Today I had to google for the 508463460th time how to merge a branch to master, so here we go . . .
The "master" branch is the default that is created when you create your repository. Next to your project name, you'll see the branch you're in. A screenshot of my terminal is below, with the branch in red:
The master branch is (supposed to be) the final, clean, working version. It should always be deployable - if this were a research paper, the master is what you're going to turn in for a grade.
The code that's not production ready goes in another branch. If you are going to be adding a new feature, fixing a bug, generally refactoring: that's what goes in other branches. They should have descriptive names, like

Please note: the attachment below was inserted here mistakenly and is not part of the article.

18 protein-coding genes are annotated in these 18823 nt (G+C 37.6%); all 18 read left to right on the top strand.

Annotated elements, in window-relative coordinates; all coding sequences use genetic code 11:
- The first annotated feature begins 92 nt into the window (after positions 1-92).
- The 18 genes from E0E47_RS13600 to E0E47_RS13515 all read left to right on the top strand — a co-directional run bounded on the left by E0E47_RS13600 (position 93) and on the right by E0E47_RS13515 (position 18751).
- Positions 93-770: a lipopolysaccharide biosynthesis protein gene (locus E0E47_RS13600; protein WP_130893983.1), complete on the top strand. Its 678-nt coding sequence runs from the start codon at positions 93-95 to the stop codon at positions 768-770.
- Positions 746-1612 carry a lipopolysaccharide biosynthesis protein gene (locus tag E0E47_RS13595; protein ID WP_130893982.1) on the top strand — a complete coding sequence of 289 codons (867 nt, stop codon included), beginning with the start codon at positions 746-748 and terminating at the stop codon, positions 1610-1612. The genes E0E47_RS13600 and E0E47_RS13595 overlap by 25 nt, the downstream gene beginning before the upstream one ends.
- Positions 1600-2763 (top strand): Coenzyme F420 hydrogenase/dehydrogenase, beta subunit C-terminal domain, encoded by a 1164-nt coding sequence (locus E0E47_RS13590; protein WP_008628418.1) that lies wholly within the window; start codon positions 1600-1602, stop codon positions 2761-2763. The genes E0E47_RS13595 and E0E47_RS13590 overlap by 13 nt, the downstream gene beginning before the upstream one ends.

add-login-feature. And then, ideally, what is in that branch is related to what the title is. If you're me, welp:
The point is that you should try and (allegedly) over time it'll get easier.
Yes. No. Sort of? Maybe. Think of the branches more as branches of a metro or subway. If we're using DC's WMATA, the orange line would be the master, and the others are various branches coming and going.
Alright, to create a branch:
git checkout -b new-branch-name git push origin new-branch-name
So you create the branch locally, and then you push it to GitHub. From there you can commit and push as usual.
When you're done and ready to merge to master:
git checkout master git merge new-branch-name
If you want/need more detailed information, you can start here.
One of the most consolidated misconceptions about programming, since the early days, is the idea that such activity is purely technical, completely exact in nature, like Math and Physics. Computation is exact, but programming is not.